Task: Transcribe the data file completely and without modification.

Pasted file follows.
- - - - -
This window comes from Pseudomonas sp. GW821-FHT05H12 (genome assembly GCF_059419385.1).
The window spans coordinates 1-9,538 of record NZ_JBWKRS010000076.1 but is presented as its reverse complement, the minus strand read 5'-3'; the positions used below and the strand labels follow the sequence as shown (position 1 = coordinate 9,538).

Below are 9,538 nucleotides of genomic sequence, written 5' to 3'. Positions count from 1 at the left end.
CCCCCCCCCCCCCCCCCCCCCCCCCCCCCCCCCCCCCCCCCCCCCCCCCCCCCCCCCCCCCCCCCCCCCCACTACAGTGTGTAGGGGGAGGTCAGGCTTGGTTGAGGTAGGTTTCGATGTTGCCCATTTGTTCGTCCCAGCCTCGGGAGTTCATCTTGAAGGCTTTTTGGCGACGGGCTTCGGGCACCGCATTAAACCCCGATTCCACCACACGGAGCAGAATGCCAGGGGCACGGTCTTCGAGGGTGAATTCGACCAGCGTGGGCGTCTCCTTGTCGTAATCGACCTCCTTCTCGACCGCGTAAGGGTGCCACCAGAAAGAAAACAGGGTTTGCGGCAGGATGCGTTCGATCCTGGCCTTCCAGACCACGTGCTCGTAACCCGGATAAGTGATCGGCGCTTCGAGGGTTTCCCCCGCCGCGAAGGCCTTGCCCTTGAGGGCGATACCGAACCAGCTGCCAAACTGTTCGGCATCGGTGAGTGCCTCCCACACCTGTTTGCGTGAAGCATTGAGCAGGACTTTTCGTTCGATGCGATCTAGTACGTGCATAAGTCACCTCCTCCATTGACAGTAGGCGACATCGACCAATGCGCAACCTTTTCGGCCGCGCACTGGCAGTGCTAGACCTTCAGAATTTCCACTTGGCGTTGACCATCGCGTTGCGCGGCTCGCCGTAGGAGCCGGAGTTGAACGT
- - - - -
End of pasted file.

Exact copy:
This window comes from Pseudomonas sp. GW821-FHT05H12 (genome assembly GCF_059419385.1).
The window spans coordinates 1-9,538 of record NZ_JBWKRS010000076.1 but is presented as its reverse complement, the minus strand read 5'-3'; the positions used below and the strand labels follow the sequence as shown (position 1 = coordinate 9,538).

Below are 9,538 nucleotides of genomic sequence, written 5' to 3'. Positions count from 1 at the left end.
CCCCCCCCCCCCCCCCCCCCCCCCCCCCCCCCCCCCCCCCCCCCCCCCCCCCCCCCCCCCCCCCCCCCCCACTACAGTGTGTAGGGGGAGGTCAGGCTTGGTTGAGGTAGGTTTCGATGTTGCCCATTTGTTCGTCCCAGCCTCGGGAGTTCATCTTGAAGGCTTTTTGGCGACGGGCTTCGGGCACCGCATTAAACCCCGATTCCACCACACGGAGCAGAATGCCAGGGGCACGGTCTTCGAGGGTGAATTCGACCAGCGTGGGCGTCTCCTTGTCGTAATCGACCTCCTTCTCGACCGCGTAAGGGTGCCACCAGAAAGAAAACAGGGTTTGCGGCAGGATGCGTTCGATCCTGGCCTTCCAGACCACGTGCTCGTAACCCGGATAAGTGATCGGCGCTTCGAGGGTTTCCCCCGCCGCGAAGGCCTTGCCCTTGAGGGCGATACCGAACCAGCTGCCAAACTGTTCGGCATCGGTGAGTGCCTCCCACACCTGTTTGCGTGAAGCATTGAGCAGGACTTTTCGTTCGATGCGATCTAGTACGTGCATAAGTCACCTCCTCCATTGACAGTAGGCGACATCGACCAATGCGCAACCTTTTCGGCCGCGCACTGGCAGTGCTAGACCTTCAGAATTTCCACTTGGCGTTGACCATCGCGTTGCGCGGCTCGCCGTAGGAGCCGGAGTTGAACGT